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Cannabis and Spirituality – A Quest for Elusive Knowledge

Hands holding a cannabis leaf in front of the setting sun

Looking back at a time vaguely documented on paper, papyrus or parchment, and further back before recorded history, we see that Man has always sought knowledge.

At first, knowledge was merely practical, a means to survive. However, as our means grew, our attention turned to less pressing concerns – making sense of oneself and the universe, perhaps?

When it comes to the link between cannabis and spirituality, there’s no doubt that practical matters were woven into this natural combination.

The plant was cultivated in Ancient China and India for its sturdy fibers. Once it had reached Europe, both Greece and Rome at the height of their civilizations found hemp invaluable for making clothes and rope.

Its medicinal use was also widely appreciated. It was used by the ancients for alleviating symptoms of malaria, for indigestion, for reducing muscle spasms nausea, for easing the pain of childbirth, and so on.

Of course, these are only the obvious positive effects it produces physically. Given that the plant was so useful and practical in everyday life, it was only a matter of time when people would start asking questions about its more secretive traits.

And aren’t all great discoveries arrived at by wondering what’s beyond the obvious?

So, a less-obvious, guided search developed parallel to this — cannabis search through religion.

Questing in spirit, we’ve found weed can also help with stress, anxiety and fear. In a way, it freed us from mental ills as well as physical ones. It opened gates through which we might — as many cannabis users testify — see beyond what’s ordinary, beyond the physical.

Simply put, it had boosted our creativity, our propensity to imagine our place in the world.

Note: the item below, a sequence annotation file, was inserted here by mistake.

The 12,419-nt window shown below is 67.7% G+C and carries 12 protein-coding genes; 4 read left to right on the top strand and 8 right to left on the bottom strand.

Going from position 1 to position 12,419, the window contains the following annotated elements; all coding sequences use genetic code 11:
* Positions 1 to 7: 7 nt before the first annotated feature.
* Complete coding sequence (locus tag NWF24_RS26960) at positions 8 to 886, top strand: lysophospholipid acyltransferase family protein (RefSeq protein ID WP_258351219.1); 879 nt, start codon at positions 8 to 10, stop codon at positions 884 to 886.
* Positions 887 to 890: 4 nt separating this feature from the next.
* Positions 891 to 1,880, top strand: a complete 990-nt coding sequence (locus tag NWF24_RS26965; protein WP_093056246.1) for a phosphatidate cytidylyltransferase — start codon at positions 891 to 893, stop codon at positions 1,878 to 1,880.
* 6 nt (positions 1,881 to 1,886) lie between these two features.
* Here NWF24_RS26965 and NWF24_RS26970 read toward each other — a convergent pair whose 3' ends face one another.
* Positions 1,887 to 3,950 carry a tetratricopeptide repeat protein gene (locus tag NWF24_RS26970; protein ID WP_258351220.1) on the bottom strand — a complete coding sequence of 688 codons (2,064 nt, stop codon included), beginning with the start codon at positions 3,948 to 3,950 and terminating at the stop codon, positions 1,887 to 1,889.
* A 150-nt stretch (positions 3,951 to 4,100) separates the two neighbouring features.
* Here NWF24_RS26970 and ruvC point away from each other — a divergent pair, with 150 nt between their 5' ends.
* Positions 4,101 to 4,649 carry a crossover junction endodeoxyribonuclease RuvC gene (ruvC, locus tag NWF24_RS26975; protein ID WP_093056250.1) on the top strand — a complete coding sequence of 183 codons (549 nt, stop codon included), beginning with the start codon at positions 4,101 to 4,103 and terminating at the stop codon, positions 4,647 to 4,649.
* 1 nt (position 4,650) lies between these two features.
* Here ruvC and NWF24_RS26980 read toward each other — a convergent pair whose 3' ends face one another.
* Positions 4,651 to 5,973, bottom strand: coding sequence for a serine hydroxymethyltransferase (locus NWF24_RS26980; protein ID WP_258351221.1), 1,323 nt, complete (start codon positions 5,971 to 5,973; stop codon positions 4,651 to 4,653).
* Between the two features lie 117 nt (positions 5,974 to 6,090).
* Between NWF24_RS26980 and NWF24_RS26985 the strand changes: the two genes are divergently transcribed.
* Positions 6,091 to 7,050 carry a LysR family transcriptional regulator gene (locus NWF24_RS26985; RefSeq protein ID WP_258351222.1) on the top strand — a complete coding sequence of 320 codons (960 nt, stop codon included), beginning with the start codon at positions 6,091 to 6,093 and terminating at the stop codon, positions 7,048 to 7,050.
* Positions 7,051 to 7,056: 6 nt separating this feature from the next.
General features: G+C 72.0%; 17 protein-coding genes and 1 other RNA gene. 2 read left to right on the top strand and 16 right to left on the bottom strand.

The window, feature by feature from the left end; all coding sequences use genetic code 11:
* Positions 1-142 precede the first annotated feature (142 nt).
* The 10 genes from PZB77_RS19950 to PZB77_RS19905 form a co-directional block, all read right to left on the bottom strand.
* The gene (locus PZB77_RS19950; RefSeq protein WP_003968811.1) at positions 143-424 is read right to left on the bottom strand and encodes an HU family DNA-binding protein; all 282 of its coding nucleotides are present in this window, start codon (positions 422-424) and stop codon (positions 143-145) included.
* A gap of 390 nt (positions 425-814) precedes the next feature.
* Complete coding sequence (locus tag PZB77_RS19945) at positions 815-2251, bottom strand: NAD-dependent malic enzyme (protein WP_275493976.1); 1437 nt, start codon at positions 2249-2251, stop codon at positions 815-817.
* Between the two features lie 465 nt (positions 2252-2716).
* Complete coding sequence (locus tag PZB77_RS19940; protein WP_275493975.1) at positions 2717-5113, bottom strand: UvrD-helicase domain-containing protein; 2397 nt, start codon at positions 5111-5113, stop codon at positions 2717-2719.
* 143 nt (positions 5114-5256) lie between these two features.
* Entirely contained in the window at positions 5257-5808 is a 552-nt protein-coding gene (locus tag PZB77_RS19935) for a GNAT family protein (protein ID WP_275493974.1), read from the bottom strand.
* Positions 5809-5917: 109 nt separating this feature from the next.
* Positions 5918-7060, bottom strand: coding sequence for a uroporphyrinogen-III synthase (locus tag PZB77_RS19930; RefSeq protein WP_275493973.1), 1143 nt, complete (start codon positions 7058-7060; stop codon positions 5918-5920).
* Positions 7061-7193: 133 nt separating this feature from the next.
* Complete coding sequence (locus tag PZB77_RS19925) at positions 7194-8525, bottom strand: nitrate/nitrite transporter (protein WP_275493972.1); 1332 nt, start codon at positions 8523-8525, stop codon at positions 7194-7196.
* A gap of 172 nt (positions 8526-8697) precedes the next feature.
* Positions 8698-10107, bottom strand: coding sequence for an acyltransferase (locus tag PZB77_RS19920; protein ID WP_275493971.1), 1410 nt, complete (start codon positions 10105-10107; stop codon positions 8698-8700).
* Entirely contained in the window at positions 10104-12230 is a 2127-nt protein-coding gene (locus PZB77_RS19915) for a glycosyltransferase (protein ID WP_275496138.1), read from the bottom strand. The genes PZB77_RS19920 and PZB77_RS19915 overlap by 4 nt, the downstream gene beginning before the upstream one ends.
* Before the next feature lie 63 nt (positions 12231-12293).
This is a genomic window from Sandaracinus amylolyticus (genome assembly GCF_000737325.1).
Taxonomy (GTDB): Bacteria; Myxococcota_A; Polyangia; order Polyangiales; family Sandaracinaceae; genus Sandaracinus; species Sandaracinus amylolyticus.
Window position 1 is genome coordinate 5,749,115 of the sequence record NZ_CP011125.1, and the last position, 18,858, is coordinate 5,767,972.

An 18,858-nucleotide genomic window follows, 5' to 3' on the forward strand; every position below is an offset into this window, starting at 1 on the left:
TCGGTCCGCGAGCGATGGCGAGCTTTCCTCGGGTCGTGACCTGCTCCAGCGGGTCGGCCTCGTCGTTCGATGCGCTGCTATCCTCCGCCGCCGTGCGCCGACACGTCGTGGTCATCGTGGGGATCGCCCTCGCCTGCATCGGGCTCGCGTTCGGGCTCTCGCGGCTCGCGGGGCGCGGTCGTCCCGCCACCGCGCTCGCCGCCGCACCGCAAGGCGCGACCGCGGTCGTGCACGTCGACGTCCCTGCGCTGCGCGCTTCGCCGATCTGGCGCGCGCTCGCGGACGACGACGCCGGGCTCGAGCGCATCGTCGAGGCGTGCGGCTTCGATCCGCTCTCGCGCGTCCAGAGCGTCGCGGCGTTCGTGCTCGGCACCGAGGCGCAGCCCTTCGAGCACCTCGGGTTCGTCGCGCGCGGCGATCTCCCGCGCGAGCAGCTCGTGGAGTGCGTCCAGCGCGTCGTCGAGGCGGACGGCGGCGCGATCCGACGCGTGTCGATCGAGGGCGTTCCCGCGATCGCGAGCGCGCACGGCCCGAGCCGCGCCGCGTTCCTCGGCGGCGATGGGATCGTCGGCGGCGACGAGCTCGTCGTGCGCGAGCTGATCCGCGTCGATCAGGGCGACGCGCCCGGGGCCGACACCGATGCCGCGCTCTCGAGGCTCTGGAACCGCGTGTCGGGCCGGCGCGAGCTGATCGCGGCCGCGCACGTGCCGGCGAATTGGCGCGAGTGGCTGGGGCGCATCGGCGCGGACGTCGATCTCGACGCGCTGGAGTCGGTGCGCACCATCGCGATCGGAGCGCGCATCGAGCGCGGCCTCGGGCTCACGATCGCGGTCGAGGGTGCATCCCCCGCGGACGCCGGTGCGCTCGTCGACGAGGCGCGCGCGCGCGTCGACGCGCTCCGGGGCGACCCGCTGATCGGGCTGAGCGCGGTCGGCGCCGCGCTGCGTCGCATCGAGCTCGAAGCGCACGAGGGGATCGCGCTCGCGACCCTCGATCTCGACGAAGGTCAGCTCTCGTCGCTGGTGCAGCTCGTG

It slided out our Ego, encouraged a sense of community and well-being. And so, even when restricted or villainized, it facilitates the search for inner freedom — a release from action and suffering — in a manner of speaking.

Humans have realized all this in different ways, and here we’ll show you some key moments in this quest for spirituality and the place cannabis has in it.

Ritual usage — From high to heaven

Have you ever heard of soma? In Aldous Huxley’s book Brave New World it’s a drug similar to ecstasy which forces you into a state of uncompromised bliss. Yet the bliss is fake, a chemical lie. It sounds like a terrifying scenario, doesn’t it?

Well, the premise is okay — attainment of happiness — but the results are horrifying, because we want the higher realm to be authentic, not fake, don’t we?

The purpose of any ritual isn’t to experience the effects of psychoactive agents (weed or other), but to reach a state that transcends even happiness. Call it ‘enlightenment’.

In Ancient India, soma was a sacred drink (in fact, they even had a god of medicine with this name). It was a mixture of honey, some type of mushroom, and herbs, which most likely included cannabis.

Its importance is undeniable since it is present in this most holy of drinks of the Ancient Hindus. The Vedas mention it as a ‘joy-giver’, and it is consumed during important ceremonies (weddings, for example). It is also important in some festivals of the god Shiva.

Its most interesting role is in tantric rituals. It goes somewhat like this: you get high not to numb yourself, but to attain higher awareness.

Coordinating the intake of cannabis with certain phases of the ritual, the largest dose is taken (usually eaten) at the climax of the ceremony. It is sort of like a simulation, both physical and mental, of an ascent towards something higher.

The end-goal can be described as a planned spiritual ecstasy. Does it sound a bit restrictive, being planned to such a degree? Maybe. But it’s up to the individual involved what they’ll do with the experience.

The role of cannabis in bridging two worlds

Inhabiting the Euro-Asian steppes and migrating westwards to Europe, Scythian tribes are also known to have held this herb in high esteem. By some accounts, they used it in ceremonies for communing with the dead, as it ‘helped them see ghosts’.